Monday, September 26, 2011

College Daze

Here's another excerpt from my book on growing up in the '60s.  I'm actually close to finishing this bad boy.  Anyway, travel back to UCLA in the turbulent spring 1969.

I met someone in my “History of Documentary Films” class. To this day I have no idea why I took it. Three hours a week of Eskimos freezing to death in 1910 or Nazi propaganda films.

But I met Honoria Feldman. She had the most beautiful olive skin, the most gorgeous blue eyes, and the worst name of any girl I ever dated. In a desperate attempt to stay awake during these interminable exposes of 1937 Russian smelt fishermen I would mutter snarky comments to my friends within earshot. Think: live Mystery Science Theater 3000. Honoria overheard, found me amusing, and that’s pretty much how most of my relationships began.

I asked her out to a movie we could stay awake for and she accepted. Honoria was in a sorority so I picked her up at the house. Wow. I had never been in a sorority house before. Sure not like its frat equivalent. There was a lovely main foyer with a chandelier. A chandelier for godsakes! Everything was clean. Everything was painted. There was no smell of vomit anywhere. I wanted to pledge.

Honoria and I went out for about a month. Things might’ve worked out much better had it not been for the class itself. After the great George Stevens directed Gunga Din and Woman Of The Year, he made a documentary set in the deep South called All My Babies. Honoria and I were watching it. I had my arm around her. A midwife is seen entering some filthy shack. Ho hum ho hum. And then, in the most graphic detail you can possibly imagine, in this absolute squalor, we see a mother give birth. The blood, the ooze, the umbilical cord. This made the abortion scene in Alfie seem suitable for Hannah Montana. As we fled the auditorium, both nauseated, all Honoria could say was “I’m never having babies, NEVER having babies!” and “if you even come near me with that thing I’m CUTTING IT OFF!”

Have you noticed a pattern in the women I dated? Strong-willed and no sex. Honoria had maybe the most rigid personality of all. Early on I casually asked, “Do you go by any nicknames? Honey or something?” “No!” she exclaimed, “My name is Honoria!”

Ohhhhh-kay…

(Years later, when I was writing for MASH, we needed a name for Charles Winchester’s sister. Honoria Winchester was born. Honoria is pronounced “Ha-NOR-ee-a” by the way. But Hawkeye had some fun at Charles’ expense by pronouncing it “Hana-rhea”. This is why you don’t want to go out with writers if you take yourself too seriously.)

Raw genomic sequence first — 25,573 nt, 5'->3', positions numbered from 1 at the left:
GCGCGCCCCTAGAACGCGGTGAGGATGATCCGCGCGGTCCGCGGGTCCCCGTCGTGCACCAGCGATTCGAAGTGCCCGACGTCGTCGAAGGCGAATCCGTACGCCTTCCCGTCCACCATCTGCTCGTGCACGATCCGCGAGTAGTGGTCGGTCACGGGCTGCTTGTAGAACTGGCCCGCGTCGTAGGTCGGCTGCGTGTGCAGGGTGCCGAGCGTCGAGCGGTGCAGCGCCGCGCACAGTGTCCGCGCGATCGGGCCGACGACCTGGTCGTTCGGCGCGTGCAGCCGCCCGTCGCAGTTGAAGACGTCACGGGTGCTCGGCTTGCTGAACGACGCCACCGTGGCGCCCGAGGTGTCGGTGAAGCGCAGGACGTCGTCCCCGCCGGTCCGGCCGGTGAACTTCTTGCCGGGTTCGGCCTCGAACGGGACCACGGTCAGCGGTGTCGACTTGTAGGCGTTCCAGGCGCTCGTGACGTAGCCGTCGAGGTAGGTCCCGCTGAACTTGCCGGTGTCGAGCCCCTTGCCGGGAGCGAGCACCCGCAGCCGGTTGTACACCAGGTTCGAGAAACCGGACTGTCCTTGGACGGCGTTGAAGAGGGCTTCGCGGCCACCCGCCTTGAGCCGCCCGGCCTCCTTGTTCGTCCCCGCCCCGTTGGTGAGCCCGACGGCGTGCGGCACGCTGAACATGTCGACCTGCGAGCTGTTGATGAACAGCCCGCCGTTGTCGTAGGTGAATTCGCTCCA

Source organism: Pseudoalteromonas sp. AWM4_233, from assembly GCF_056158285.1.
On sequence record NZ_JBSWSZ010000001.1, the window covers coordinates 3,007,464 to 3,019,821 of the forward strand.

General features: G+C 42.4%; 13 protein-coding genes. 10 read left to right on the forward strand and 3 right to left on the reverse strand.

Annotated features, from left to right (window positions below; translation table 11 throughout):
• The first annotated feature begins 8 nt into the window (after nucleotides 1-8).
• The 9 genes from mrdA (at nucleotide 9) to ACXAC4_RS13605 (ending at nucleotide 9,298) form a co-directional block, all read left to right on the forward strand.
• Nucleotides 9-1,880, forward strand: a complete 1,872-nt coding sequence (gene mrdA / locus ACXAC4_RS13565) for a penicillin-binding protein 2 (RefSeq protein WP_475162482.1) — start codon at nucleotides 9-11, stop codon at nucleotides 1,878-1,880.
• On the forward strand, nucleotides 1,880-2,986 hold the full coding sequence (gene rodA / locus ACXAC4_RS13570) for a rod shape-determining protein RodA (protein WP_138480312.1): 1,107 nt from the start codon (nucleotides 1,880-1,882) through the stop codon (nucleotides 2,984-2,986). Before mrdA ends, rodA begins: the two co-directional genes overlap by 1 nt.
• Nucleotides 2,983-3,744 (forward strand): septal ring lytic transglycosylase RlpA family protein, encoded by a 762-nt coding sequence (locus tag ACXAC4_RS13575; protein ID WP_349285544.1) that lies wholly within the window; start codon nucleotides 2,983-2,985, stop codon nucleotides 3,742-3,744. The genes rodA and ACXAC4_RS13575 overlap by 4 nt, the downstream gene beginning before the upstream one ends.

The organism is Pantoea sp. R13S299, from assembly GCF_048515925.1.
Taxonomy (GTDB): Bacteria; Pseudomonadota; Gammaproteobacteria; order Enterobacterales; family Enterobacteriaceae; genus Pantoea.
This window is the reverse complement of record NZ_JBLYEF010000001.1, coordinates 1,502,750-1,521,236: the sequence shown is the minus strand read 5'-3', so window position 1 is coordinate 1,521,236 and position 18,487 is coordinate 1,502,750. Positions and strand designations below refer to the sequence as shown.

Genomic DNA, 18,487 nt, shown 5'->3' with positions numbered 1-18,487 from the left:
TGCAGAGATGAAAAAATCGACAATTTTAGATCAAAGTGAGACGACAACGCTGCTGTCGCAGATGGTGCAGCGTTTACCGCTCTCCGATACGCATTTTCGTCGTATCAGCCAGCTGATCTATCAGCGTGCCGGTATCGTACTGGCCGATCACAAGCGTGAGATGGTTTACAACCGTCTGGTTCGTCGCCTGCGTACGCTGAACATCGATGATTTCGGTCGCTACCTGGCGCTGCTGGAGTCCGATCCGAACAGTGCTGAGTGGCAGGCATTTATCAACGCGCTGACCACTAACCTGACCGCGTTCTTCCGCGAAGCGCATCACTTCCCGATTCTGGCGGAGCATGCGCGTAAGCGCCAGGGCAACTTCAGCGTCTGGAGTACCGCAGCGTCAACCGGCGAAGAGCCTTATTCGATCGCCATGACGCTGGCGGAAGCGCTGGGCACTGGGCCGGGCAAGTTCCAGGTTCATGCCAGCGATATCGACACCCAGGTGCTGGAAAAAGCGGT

Honoria was very big on Feminist causes. That was fine but I did get a little tired of hearing how I, by inference, was holding down an entire species. One major contribution our generation made was in the area of women’s rights. No longer was a woman expected to just be Suzy Homemaker. She could enter the workforce. And not just because she knew shorthand or could serve a highball at 30,000 feet. For the first time, women joined the executive ranks, not to mention the police force, military, and Teamsters. Today, half of law and medical school students are women. 60% of married couples have two incomes. And women are finally beginning to earn the respect they deserve in the workplace, although it’s a slow process. Men are learning not to treat them merely as sexual objects one lawsuit at a time. That said, it’s not like I ever asked Honoria to iron a shirt.

30 comments:

Anonymous said...

George C. Stoney did "All My Babies." George Stevens did two documentaries about nazis.

Michael said...

Ken, I think I caught you! The only one I can remember who mispronounced the name of Winchester's sister was our beloved Col. Flagg. MAYBE Hawkeye did it too, but that's the only one I can remember ....

Ken Levine said...

Hawkeye did mispronounce it. Trust me.

AlaskaRay said...

Did you see the premier of Pan Am last night? It was better than I expected, but still set back women's equality issues about 20 years. I think they needed a character named Hana-rhea.

Ray

Ed Blonski said...

I don't remember Hawkeye misprouncing it, but I'm sure you are write ... er, right.

But Flagg ALSO mispronounced in in "Rally 'Round the Flagg."

And I thought the "H" was silent. But again, you wrote it, so I'm sure you are correct.

Nathan said...